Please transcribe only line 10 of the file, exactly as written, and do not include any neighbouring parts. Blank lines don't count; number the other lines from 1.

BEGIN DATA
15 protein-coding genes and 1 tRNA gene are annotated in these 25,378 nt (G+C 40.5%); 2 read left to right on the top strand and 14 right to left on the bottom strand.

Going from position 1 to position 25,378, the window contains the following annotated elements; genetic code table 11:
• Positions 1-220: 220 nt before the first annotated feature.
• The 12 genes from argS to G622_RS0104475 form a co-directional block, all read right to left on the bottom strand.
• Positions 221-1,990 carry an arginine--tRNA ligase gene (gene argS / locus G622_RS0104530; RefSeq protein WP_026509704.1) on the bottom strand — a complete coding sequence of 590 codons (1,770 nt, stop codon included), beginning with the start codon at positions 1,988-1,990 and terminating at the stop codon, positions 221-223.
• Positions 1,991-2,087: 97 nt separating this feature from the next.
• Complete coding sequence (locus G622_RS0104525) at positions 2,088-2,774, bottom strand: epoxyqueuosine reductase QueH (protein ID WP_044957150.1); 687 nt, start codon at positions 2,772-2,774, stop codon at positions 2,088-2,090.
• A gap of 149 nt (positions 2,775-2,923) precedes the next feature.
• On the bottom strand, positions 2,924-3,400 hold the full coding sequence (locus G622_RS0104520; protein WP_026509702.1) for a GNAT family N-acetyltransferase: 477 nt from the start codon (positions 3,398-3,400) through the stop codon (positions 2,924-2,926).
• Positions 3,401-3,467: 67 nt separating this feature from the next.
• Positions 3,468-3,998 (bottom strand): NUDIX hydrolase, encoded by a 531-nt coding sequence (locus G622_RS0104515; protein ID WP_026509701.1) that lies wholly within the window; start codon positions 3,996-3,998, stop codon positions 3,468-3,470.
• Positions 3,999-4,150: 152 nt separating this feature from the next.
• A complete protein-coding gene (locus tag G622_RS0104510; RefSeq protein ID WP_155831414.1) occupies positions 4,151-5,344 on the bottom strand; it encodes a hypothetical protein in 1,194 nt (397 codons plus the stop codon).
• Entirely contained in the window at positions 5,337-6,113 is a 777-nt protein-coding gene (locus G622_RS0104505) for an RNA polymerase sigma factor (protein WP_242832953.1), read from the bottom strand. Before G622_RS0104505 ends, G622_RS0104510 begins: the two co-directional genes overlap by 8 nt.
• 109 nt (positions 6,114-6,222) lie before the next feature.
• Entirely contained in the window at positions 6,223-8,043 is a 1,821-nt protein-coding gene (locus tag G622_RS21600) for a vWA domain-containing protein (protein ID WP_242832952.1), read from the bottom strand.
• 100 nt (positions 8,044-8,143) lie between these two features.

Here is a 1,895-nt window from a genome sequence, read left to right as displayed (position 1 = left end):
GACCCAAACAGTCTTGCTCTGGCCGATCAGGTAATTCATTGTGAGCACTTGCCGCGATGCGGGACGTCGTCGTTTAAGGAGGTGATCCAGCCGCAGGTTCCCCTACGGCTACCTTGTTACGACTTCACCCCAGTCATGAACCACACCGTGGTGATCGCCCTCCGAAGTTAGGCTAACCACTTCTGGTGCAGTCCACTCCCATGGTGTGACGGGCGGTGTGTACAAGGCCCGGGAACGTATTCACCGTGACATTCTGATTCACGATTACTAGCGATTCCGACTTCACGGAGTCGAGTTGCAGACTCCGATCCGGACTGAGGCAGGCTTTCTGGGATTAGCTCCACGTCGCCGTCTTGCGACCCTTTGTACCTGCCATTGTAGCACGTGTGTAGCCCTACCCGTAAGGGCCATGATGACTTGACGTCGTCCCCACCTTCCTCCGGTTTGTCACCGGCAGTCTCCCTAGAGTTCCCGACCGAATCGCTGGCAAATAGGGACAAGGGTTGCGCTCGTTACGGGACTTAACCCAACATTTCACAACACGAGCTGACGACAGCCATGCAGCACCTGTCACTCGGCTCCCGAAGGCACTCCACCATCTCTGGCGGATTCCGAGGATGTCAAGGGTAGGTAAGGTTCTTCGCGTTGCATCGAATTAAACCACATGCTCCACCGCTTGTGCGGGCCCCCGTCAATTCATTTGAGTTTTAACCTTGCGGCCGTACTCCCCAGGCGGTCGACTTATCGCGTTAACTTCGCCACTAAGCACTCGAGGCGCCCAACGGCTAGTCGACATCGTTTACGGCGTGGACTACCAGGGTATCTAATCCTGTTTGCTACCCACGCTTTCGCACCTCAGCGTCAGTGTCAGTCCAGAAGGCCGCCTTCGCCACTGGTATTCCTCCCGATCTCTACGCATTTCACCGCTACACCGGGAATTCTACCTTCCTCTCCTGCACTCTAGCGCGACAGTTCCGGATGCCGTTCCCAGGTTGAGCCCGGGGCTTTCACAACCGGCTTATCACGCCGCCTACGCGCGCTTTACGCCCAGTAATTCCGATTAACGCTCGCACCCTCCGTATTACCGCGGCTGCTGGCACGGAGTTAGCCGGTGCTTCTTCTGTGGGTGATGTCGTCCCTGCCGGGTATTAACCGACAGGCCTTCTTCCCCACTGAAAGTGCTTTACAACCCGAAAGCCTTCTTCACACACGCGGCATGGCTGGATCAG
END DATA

• Positions 3,401-3,467: 67 nt separating this feature from the next.